I referred to Captain Marvel's 'fall' above, and I don't think I overstated it.  He seems to have nothing to offer Black Adam by way of corrective to his dark double's view of the world during their conversation after the battle with Vandal Savage.  He is speechless and put in his place.  The world of these awful grown-up decisions is no place for a boy.

 

(But then most of our soldiers tend to be incredibly young...)

 

It occured to me that these comics are where Captain Marvel really did begin his fall, which he never recovered from in the DCU as was.  Black Adam (Billy's dark double) rose to kingship of his own realm and a starring role in 52, - a person of consequence - whereas Captain Marvel really stumbled from this point on, as far as the comics I've read with him in it go.

 

He lost his mentor shortly after this, and ends up guarding the Rock of Eternity, which drives him mad, being constantly tormented by the seven deadly sins.  Then he is helpless as the hopeful promise of Black Adam's new family is ripped apart and Captain Marvel himself isn't around at all for Mary Marvel when she goes off the rails, not once, but twice in succession.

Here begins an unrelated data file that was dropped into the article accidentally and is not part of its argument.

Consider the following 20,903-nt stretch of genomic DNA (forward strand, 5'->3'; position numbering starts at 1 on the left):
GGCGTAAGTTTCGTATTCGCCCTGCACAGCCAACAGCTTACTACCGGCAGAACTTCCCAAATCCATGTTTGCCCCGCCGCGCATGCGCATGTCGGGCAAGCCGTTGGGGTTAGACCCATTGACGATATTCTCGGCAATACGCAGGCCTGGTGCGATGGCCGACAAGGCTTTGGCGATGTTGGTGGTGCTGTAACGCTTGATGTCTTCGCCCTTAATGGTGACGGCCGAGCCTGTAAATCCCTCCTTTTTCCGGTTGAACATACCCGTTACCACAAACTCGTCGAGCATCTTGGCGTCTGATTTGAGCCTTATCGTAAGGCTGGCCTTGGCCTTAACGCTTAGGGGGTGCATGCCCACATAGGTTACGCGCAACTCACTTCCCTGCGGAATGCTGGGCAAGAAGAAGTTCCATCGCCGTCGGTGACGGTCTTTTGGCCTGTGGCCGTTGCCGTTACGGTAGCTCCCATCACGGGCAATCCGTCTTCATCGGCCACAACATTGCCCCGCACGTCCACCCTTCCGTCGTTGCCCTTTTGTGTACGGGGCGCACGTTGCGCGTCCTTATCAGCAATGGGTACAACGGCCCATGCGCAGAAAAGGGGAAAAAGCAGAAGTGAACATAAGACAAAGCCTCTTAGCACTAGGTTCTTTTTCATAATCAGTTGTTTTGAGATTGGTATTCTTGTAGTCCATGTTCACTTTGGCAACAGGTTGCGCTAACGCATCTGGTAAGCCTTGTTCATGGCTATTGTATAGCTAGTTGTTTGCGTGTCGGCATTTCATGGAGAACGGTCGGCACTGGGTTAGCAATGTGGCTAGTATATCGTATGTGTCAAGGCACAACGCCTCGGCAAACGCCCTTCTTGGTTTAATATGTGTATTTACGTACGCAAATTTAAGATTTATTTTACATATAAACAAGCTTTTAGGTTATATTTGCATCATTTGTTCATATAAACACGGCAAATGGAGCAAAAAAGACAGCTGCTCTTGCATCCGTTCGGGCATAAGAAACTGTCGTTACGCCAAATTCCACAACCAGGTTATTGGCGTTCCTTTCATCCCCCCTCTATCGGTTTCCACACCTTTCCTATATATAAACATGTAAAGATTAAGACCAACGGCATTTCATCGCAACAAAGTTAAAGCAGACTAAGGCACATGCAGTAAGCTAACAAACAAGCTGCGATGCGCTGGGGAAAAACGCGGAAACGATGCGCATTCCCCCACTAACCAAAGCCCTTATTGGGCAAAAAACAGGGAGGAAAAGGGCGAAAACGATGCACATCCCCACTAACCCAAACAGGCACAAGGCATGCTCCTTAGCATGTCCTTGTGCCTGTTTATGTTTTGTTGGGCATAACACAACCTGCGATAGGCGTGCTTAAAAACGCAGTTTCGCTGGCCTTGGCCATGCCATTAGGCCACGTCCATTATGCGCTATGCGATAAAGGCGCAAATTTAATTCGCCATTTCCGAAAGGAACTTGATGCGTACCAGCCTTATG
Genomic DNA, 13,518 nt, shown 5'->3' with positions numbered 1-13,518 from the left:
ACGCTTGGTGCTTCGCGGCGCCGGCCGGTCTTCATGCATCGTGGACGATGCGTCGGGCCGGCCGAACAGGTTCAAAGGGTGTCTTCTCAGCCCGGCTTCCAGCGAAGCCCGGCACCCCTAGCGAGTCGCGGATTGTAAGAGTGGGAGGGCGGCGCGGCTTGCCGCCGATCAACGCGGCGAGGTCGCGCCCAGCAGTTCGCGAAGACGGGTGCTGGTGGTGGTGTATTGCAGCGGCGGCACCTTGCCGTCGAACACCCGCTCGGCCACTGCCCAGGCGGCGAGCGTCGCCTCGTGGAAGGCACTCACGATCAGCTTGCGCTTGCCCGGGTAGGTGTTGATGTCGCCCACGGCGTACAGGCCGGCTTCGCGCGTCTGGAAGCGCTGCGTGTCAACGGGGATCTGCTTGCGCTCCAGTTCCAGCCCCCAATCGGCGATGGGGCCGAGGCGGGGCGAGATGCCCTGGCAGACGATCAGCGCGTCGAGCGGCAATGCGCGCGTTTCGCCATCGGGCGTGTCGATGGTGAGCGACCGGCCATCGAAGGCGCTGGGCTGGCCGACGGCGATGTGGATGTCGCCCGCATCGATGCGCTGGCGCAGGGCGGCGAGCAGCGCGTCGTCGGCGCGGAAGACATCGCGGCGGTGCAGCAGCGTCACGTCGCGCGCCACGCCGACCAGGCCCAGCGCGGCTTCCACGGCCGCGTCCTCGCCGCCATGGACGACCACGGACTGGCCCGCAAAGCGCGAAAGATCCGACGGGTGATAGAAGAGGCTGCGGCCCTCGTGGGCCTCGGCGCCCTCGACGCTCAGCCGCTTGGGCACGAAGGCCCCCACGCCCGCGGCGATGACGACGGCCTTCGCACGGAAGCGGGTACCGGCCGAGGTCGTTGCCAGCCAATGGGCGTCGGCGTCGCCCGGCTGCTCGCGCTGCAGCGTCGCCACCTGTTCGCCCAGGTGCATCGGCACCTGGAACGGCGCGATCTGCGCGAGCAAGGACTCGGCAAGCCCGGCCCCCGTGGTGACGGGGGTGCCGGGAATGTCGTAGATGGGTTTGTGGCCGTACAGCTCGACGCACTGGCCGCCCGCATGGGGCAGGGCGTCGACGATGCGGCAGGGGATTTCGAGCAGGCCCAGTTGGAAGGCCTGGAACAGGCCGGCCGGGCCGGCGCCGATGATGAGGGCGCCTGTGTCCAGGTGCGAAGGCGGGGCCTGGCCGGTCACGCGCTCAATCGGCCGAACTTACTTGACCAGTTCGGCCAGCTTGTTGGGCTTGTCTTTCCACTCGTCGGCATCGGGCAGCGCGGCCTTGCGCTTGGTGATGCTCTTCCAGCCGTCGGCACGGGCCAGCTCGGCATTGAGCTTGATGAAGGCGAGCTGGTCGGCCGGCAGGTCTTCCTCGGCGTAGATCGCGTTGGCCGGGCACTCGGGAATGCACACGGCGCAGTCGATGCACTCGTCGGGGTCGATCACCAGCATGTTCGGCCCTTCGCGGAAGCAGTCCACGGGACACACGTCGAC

In Final Crisis, Superman isn't assisted by this broken Captain Marvel, but by an alternate one, who has stepped out of the pages of the CC Beck comic of the forties.  (And the disabled fellow is the acting Captain Marvel when Final Crisis hits the fan back in the DCUniverse, not BIlly Batson, anyway. 

 

(Similarily his only critical success in this period was in Jeff Smith's out-of-continuity mini-series.)

 

What happened to him by the end of the old DCU anyway?  He left, not with a bang, but with a whimper, I'd guess.

 

Superheroes can't take too much of this pragmatist BS before they stop being superheroes, and Billy Batson would be particularly ill-equipped to go there.  And this JSA series kind of illustrates that...

BTW this is the podcast I meant to link to regarding the disdain that serving combatants attribute to the public's attitude to them.  It's a very enlightening discussion on a worthwhile topic.  The link above features only a little clip.

 

(It's from Late Night Live - a great radio programe if really in-depth discussions on an eclectic rage of topics is your thing.)